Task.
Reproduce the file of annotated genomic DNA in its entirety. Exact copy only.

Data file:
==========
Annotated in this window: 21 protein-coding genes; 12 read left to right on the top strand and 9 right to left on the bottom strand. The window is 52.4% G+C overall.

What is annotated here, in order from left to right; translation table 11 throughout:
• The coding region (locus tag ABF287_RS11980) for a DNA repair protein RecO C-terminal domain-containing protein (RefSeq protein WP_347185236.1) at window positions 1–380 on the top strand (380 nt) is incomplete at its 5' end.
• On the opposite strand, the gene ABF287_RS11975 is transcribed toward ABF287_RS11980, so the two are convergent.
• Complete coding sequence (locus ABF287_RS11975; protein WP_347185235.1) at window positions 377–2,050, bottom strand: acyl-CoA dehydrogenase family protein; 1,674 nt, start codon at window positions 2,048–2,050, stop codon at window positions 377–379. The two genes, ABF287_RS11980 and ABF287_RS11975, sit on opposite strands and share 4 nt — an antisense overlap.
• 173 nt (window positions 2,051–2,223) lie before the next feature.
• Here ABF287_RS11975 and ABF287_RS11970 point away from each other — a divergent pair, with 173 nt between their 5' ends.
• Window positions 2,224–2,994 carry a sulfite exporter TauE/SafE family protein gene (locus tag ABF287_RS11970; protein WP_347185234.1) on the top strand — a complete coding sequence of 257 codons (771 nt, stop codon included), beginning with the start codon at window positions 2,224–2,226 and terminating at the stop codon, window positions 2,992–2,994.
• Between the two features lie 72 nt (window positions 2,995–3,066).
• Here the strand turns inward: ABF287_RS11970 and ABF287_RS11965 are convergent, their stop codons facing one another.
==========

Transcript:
Annotated in this window: 21 protein-coding genes; 12 read left to right on the top strand and 9 right to left on the bottom strand. The window is 52.4% G+C overall.

What is annotated here, in order from left to right; translation table 11 throughout:
• The coding region (locus tag ABF287_RS11980) for a DNA repair protein RecO C-terminal domain-containing protein (RefSeq protein WP_347185236.1) at window positions 1–380 on the top strand (380 nt) is incomplete at its 5' end.
• On the opposite strand, the gene ABF287_RS11975 is transcribed toward ABF287_RS11980, so the two are convergent.
• Complete coding sequence (locus ABF287_RS11975; protein WP_347185235.1) at window positions 377–2,050, bottom strand: acyl-CoA dehydrogenase family protein; 1,674 nt, start codon at window positions 2,048–2,050, stop codon at window positions 377–379. The two genes, ABF287_RS11980 and ABF287_RS11975, sit on opposite strands and share 4 nt — an antisense overlap.
• 173 nt (window positions 2,051–2,223) lie before the next feature.
• Here ABF287_RS11975 and ABF287_RS11970 point away from each other — a divergent pair, with 173 nt between their 5' ends.
• Window positions 2,224–2,994 carry a sulfite exporter TauE/SafE family protein gene (locus tag ABF287_RS11970; protein WP_347185234.1) on the top strand — a complete coding sequence of 257 codons (771 nt, stop codon included), beginning with the start codon at window positions 2,224–2,226 and terminating at the stop codon, window positions 2,992–2,994.
• Between the two features lie 72 nt (window positions 2,995–3,066).
• Here the strand turns inward: ABF287_RS11970 and ABF287_RS11965 are convergent, their stop codons facing one another.